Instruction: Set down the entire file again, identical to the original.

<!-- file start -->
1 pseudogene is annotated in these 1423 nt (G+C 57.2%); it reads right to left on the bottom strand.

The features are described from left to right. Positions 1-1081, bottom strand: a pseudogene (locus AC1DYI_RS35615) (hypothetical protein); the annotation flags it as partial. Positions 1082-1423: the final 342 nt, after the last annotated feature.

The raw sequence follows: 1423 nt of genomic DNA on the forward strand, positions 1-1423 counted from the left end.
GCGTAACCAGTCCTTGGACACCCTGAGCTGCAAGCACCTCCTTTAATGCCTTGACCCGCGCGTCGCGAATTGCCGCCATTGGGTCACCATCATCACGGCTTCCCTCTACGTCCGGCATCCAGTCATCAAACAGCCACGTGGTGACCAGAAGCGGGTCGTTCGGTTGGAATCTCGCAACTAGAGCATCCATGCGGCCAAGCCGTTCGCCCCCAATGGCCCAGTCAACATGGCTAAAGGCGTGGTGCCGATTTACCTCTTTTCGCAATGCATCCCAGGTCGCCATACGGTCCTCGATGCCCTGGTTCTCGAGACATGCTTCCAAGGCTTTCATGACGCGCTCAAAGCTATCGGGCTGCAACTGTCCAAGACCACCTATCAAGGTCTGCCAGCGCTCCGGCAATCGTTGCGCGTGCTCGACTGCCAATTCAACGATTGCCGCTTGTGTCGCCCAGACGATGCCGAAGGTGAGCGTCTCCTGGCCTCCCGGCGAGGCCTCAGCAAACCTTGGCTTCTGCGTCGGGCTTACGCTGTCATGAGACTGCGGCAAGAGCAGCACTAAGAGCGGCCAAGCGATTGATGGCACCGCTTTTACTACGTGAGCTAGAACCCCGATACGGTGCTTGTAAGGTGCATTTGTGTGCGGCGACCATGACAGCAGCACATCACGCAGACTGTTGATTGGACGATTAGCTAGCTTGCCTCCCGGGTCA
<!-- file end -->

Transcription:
1 pseudogene is annotated in these 1423 nt (G+C 57.2%); it reads right to left on the bottom strand.

The features are described from left to right. Positions 1-1081, bottom strand: a pseudogene (locus AC1DYI_RS35615) (hypothetical protein); the annotation flags it as partial. Positions 1082-1423: the final 342 nt, after the last annotated feature.

The raw sequence follows: 1423 nt of genomic DNA on the forward strand, positions 1-1423 counted from the left end.
GCGTAACCAGTCCTTGGACACCCTGAGCTGCAAGCACCTCCTTTAATGCCTTGACCCGCGCGTCGCGAATTGCCGCCATTGGGTCACCATCATCACGGCTTCCCTCTACGTCCGGCATCCAGTCATCAAACAGCCACGTGGTGACCAGAAGCGGGTCGTTCGGTTGGAATCTCGCAACTAGAGCATCCATGCGGCCAAGCCGTTCGCCCCCAATGGCCCAGTCAACATGGCTAAAGGCGTGGTGCCGATTTACCTCTTTTCGCAATGCATCCCAGGTCGCCATACGGTCCTCGATGCCCTGGTTCTCGAGACATGCTTCCAAGGCTTTCATGACGCGCTCAAAGCTATCGGGCTGCAACTGTCCAAGACCACCTATCAAGGTCTGCCAGCGCTCCGGCAATCGTTGCGCGTGCTCGACTGCCAATTCAACGATTGCCGCTTGTGTCGCCCAGACGATGCCGAAGGTGAGCGTCTCCTGGCCTCCCGGCGAGGCCTCAGCAAACCTTGGCTTCTGCGTCGGGCTTACGCTGTCATGAGACTGCGGCAAGAGCAGCACTAAGAGCGGCCAAGCGATTGATGGCACCGCTTTTACTACGTGAGCTAGAACCCCGATACGGTGCTTGTAAGGTGCATTTGTGTGCGGCGACCATGACAGCAGCACATCACGCAGACTGTTGATTGGACGATTAGCTAGCTTGCCTCCCGGGTCA